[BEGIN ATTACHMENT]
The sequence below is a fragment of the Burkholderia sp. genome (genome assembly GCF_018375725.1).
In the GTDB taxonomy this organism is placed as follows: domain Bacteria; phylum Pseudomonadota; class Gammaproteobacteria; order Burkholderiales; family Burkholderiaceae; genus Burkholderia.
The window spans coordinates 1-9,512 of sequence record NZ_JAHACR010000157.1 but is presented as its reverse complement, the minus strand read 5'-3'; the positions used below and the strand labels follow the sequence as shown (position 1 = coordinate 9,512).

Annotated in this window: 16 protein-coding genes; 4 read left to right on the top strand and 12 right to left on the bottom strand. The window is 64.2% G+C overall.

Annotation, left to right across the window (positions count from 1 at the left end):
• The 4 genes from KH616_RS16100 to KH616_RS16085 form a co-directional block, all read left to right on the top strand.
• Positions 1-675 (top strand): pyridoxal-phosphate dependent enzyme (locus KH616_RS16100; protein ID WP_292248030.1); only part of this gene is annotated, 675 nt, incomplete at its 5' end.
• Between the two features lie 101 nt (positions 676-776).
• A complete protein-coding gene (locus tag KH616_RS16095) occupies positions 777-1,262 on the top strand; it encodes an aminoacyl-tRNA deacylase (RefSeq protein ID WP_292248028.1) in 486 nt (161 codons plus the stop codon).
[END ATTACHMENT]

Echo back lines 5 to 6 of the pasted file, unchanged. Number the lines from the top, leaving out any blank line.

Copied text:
Annotation, left to right across the window (positions count from 1 at the left end):
• The 4 genes from KH616_RS16100 to KH616_RS16085 form a co-directional block, all read left to right on the top strand.